Designate the order of the output channel elements relative to the ordering of the input elements. When you select this check box, the output channel elements appear in bit-reversed order relative to the input ordering. If you clear this check box, the output channel elements appear in linear order relative to the input ordering.

Linearly ordering the output requires extra data sorting manipulation. For more information, see Bit-Reversed Order.

Scale result by FFT length

When you select this parameter, the block divides the output of the FFT by the FFT length. This option is useful when you want the output of the FFT to stay in the same amplitude range as its input. This is particularly useful when working with fixed-point data types.

Rounding mode

Select the Rounding Modes for fixed-point operations. The sine table values do not obey this parameter; instead, they always round to `Nearest`.

Saturate on integer overflow

Select the overflow mode for fixed-point operations. See Precision and Range. The sine table values do not obey this parameter; instead, they are always saturated.

Sine table data type

Choose how you specify the word length of the values of the sine table. The fraction length of the sine table values always equals the word length minus one. You can set this parameter to:

• A rule that inherits a data type, for example, ```Inherit: Same word length as input```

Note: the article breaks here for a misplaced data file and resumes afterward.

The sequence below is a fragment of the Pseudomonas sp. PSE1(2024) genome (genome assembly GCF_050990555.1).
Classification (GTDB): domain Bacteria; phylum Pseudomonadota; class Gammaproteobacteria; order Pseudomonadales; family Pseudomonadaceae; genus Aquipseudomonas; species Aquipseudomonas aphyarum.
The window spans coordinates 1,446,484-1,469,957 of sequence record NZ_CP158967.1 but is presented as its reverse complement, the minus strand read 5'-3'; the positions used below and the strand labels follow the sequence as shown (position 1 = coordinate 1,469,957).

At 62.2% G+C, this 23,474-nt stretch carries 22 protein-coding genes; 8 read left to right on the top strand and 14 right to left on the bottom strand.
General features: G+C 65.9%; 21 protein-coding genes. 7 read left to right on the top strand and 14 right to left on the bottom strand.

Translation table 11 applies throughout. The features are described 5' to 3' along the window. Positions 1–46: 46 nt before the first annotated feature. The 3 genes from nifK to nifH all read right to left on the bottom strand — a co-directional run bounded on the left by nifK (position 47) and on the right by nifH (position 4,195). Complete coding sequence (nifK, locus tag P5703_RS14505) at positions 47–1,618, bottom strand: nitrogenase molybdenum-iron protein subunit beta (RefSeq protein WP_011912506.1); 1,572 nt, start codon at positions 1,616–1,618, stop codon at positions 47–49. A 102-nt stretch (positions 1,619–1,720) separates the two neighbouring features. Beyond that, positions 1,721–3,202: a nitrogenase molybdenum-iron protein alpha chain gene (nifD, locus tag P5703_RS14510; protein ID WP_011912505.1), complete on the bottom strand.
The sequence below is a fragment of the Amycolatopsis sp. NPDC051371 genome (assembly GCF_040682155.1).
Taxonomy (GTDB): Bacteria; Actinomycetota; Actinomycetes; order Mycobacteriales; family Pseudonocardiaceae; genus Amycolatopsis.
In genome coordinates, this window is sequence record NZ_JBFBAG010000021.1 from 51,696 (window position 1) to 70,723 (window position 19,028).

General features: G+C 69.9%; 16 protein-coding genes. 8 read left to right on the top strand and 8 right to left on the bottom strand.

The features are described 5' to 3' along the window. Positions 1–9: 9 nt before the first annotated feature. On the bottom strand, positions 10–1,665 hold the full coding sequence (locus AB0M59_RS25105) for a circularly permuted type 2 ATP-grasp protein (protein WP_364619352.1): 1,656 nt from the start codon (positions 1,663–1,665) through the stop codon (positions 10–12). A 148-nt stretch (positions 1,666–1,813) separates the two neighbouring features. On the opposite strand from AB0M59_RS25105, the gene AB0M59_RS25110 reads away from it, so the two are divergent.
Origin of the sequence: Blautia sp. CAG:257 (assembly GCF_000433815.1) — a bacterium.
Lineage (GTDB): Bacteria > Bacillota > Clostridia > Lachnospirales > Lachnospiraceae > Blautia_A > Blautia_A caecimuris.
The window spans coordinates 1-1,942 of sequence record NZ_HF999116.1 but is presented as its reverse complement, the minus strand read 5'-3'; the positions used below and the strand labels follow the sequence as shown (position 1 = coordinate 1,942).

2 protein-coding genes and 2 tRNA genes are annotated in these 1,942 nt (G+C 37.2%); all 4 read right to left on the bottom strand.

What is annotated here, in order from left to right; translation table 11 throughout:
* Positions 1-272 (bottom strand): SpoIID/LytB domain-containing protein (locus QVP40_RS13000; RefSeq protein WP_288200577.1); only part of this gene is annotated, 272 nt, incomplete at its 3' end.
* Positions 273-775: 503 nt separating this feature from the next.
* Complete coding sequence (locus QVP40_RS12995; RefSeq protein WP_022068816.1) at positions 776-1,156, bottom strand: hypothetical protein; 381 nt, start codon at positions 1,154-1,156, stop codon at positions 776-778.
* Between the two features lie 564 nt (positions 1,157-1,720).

• An expression that evaluates to a valid data type, for example, `fixdt(1,16)`

The sine table values do not obey the Rounding mode and Saturate on integer overflow parameters; instead, they are always saturated and rounded to `Nearest`.

Product output data type

Specify the product output data type. See Fixed-Point Data Types and Multiplication Data Types for illustrations depicting the use of the product output data type in this block. You can set this parameter to:

• A rule that inherits a data type, for example, ```Inherit: Inherit via internal rule```

• An expression that evaluates to a valid data type, for example, `fixdt(1,16,0)`

Click the button to display the Data Type Assistant, which helps you set the Product output data type parameter.

Accumulator data type

Specify the accumulator data type. See Fixed-Point Data Types for illustrations depicting the use of the accumulator data type in this block. You can set this parameter to:

• A rule that inherits a data type, for example, ```Inherit: Inherit via internal rule```

• An expression that evaluates to a valid data type, for example, `fixdt(1,16,0)`

Click the button to display the Data Type Assistant, which helps you set the Accumulator data type parameter.

Output data type

Specify the output data type. See Fixed-Point Data Types for illustrations depicting the use of the output data type in this block. You can set this parameter to:

• A rule that inherits a data type, for example, ```Inherit: Inherit via internal rule```.